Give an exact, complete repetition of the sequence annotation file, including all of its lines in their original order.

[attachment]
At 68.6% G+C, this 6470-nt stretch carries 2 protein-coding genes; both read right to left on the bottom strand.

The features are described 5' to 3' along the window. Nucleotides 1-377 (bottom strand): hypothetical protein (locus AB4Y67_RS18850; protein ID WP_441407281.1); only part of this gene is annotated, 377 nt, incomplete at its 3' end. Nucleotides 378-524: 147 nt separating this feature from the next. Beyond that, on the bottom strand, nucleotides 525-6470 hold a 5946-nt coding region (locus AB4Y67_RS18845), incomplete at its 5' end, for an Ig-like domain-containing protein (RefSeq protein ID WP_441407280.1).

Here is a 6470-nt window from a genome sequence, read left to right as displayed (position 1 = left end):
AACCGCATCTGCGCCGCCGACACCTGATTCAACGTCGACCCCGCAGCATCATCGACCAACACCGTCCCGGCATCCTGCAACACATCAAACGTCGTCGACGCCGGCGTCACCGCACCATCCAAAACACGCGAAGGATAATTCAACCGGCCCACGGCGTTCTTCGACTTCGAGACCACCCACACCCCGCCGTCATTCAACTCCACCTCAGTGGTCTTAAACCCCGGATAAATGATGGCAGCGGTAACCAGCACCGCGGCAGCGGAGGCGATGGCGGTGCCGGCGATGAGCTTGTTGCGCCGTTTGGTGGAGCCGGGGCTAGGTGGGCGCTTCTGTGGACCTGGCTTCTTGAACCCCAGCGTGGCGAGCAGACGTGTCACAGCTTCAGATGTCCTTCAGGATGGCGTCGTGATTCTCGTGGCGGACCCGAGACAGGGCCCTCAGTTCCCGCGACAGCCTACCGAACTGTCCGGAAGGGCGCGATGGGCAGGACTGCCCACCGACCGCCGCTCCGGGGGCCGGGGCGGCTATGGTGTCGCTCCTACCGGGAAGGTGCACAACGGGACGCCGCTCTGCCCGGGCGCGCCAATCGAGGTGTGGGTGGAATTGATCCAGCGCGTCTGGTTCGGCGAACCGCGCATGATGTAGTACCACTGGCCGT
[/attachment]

At 68.6% G+C, this 6470-nt stretch carries 2 protein-coding genes; both read right to left on the bottom strand.

The features are described 5' to 3' along the window. Nucleotides 1-377 (bottom strand): hypothetical protein (locus AB4Y67_RS18850; protein ID WP_441407281.1); only part of this gene is annotated, 377 nt, incomplete at its 3' end. Nucleotides 378-524: 147 nt separating this feature from the next. Beyond that, on the bottom strand, nucleotides 525-6470 hold a 5946-nt coding region (locus AB4Y67_RS18845), incomplete at its 5' end, for an Ig-like domain-containing protein (RefSeq protein ID WP_441407280.1).

Here is a 6470-nt window from a genome sequence, read left to right as displayed (position 1 = left end):
AACCGCATCTGCGCCGCCGACACCTGATTCAACGTCGACCCCGCAGCATCATCGACCAACACCGTCCCGGCATCCTGCAACACATCAAACGTCGTCGACGCCGGCGTCACCGCACCATCCAAAACACGCGAAGGATAATTCAACCGGCCCACGGCGTTCTTCGACTTCGAGACCACCCACACCCCGCCGTCATTCAACTCCACCTCAGTGGTCTTAAACCCCGGATAAATGATGGCAGCGGTAACCAGCACCGCGGCAGCGGAGGCGATGGCGGTGCCGGCGATGAGCTTGTTGCGCCGTTTGGTGGAGCCGGGGCTAGGTGGGCGCTTCTGTGGACCTGGCTTCTTGAACCCCAGCGTGGCGAGCAGACGTGTCACAGCTTCAGATGTCCTTCAGGATGGCGTCGTGATTCTCGTGGCGGACCCGAGACAGGGCCCTCAGTTCCCGCGACAGCCTACCGAACTGTCCGGAAGGGCGCGATGGGCAGGACTGCCCACCGACCGCCGCTCCGGGGGCCGGGGCGGCTATGGTGTCGCTCCTACCGGGAAGGTGCACAACGGGACGCCGCTCTGCCCGGGCGCGCCAATCGAGGTGTGGGTGGAATTGATCCAGCGCGTCTGGTTCGGCGAACCGCGCATGATGTAGTACCACTGGCCGT